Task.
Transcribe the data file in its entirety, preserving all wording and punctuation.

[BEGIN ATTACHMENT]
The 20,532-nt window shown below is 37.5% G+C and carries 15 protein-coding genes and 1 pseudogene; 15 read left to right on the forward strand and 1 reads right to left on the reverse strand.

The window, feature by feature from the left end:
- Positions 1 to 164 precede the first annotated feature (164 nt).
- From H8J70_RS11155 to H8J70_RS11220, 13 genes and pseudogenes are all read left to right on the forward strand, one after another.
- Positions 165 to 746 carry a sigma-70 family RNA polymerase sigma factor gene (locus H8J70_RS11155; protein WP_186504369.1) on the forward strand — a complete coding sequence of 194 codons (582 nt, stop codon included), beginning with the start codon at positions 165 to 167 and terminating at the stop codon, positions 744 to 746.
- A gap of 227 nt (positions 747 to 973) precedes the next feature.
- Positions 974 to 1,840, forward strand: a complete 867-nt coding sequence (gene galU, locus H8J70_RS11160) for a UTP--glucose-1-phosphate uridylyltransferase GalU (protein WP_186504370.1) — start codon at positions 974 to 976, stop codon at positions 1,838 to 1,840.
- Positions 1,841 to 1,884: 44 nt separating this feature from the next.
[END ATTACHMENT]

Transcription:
The 20,532-nt window shown below is 37.5% G+C and carries 15 protein-coding genes and 1 pseudogene; 15 read left to right on the forward strand and 1 reads right to left on the reverse strand.

The window, feature by feature from the left end:
- Positions 1 to 164 precede the first annotated feature (164 nt).
- From H8J70_RS11155 to H8J70_RS11220, 13 genes and pseudogenes are all read left to right on the forward strand, one after another.
- Positions 165 to 746 carry a sigma-70 family RNA polymerase sigma factor gene (locus H8J70_RS11155; protein WP_186504369.1) on the forward strand — a complete coding sequence of 194 codons (582 nt, stop codon included), beginning with the start codon at positions 165 to 167 and terminating at the stop codon, positions 744 to 746.
- A gap of 227 nt (positions 747 to 973) precedes the next feature.
- Positions 974 to 1,840, forward strand: a complete 867-nt coding sequence (gene galU, locus H8J70_RS11160) for a UTP--glucose-1-phosphate uridylyltransferase GalU (protein WP_186504370.1) — start codon at positions 974 to 976, stop codon at positions 1,838 to 1,840.
- Positions 1,841 to 1,884: 44 nt separating this feature from the next.